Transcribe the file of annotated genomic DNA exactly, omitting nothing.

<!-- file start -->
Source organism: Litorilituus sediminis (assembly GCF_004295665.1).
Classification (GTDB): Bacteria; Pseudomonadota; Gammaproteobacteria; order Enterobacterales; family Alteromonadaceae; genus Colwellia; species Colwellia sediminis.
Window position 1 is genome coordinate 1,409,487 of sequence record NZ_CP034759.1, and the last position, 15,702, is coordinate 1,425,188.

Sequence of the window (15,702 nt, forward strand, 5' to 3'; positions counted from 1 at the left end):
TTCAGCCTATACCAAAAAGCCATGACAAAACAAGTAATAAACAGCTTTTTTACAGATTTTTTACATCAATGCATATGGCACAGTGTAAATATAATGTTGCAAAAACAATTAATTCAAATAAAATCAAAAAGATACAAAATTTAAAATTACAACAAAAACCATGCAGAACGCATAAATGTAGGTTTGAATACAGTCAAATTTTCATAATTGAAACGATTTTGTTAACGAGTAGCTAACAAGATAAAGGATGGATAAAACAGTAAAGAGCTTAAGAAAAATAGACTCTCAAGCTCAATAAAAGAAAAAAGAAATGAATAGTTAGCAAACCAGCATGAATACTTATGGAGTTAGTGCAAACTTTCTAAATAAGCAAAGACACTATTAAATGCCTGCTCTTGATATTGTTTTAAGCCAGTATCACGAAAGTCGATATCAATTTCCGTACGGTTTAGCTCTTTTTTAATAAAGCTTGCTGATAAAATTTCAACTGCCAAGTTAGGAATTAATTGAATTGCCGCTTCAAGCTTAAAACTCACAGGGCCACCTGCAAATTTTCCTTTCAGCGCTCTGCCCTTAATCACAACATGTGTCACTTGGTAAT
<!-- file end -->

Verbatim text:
Source organism: Litorilituus sediminis (assembly GCF_004295665.1).
Classification (GTDB): Bacteria; Pseudomonadota; Gammaproteobacteria; order Enterobacterales; family Alteromonadaceae; genus Colwellia; species Colwellia sediminis.
Window position 1 is genome coordinate 1,409,487 of sequence record NZ_CP034759.1, and the last position, 15,702, is coordinate 1,425,188.

Sequence of the window (15,702 nt, forward strand, 5' to 3'; positions counted from 1 at the left end):
TTCAGCCTATACCAAAAAGCCATGACAAAACAAGTAATAAACAGCTTTTTTACAGATTTTTTACATCAATGCATATGGCACAGTGTAAATATAATGTTGCAAAAACAATTAATTCAAATAAAATCAAAAAGATACAAAATTTAAAATTACAACAAAAACCATGCAGAACGCATAAATGTAGGTTTGAATACAGTCAAATTTTCATAATTGAAACGATTTTGTTAACGAGTAGCTAACAAGATAAAGGATGGATAAAACAGTAAAGAGCTTAAGAAAAATAGACTCTCAAGCTCAATAAAAGAAAAAAGAAATGAATAGTTAGCAAACCAGCATGAATACTTATGGAGTTAGTGCAAACTTTCTAAATAAGCAAAGACACTATTAAATGCCTGCTCTTGATATTGTTTTAAGCCAGTATCACGAAAGTCGATATCAATTTCCGTACGGTTTAGCTCTTTTTTAATAAAGCTTGCTGATAAAATTTCAACTGCCAAGTTAGGAATTAATTGAATTGCCGCTTCAAGCTTAAAACTCACAGGGCCACCTGCAAATTTTCCTTTCAGCGCTCTGCCCTTAATCACAACATGTGTCACTTGGTAAT